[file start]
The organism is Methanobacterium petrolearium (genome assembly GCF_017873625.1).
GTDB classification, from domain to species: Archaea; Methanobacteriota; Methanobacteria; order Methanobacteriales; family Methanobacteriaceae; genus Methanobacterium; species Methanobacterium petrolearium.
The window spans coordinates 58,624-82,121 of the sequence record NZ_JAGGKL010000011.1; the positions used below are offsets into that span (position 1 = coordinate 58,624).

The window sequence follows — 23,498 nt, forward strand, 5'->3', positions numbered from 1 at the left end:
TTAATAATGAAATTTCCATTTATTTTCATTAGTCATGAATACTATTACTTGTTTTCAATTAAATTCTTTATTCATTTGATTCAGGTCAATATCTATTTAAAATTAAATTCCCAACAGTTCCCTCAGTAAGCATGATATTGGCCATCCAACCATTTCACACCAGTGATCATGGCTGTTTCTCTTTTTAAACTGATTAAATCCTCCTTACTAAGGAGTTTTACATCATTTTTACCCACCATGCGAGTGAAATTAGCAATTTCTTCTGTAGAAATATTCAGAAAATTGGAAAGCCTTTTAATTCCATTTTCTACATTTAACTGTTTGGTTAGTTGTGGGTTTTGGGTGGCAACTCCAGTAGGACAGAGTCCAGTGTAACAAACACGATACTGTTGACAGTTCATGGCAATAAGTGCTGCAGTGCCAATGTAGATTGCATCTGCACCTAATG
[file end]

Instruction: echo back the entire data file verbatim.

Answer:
The organism is Methanobacterium petrolearium (genome assembly GCF_017873625.1).
GTDB classification, from domain to species: Archaea; Methanobacteriota; Methanobacteria; order Methanobacteriales; family Methanobacteriaceae; genus Methanobacterium; species Methanobacterium petrolearium.
The window spans coordinates 58,624-82,121 of the sequence record NZ_JAGGKL010000011.1; the positions used below are offsets into that span (position 1 = coordinate 58,624).

The window sequence follows — 23,498 nt, forward strand, 5'->3', positions numbered from 1 at the left end:
TTAATAATGAAATTTCCATTTATTTTCATTAGTCATGAATACTATTACTTGTTTTCAATTAAATTCTTTATTCATTTGATTCAGGTCAATATCTATTTAAAATTAAATTCCCAACAGTTCCCTCAGTAAGCATGATATTGGCCATCCAACCATTTCACACCAGTGATCATGGCTGTTTCTCTTTTTAAACTGATTAAATCCTCCTTACTAAGGAGTTTTACATCATTTTTACCCACCATGCGAGTGAAATTAGCAATTTCTTCTGTAGAAATATTCAGAAAATTGGAAAGCCTTTTAATTCCATTTTCTACATTTAACTGTTTGGTTAGTTGTGGGTTTTGGGTGGCAACTCCAGTAGGACAGAGTCCAGTGTAACAAACACGATACTGTTGACAGTTCATGGCAATAAGTGCTGCAGTGCCAATGTAGATTGCATCTGCACCTAATG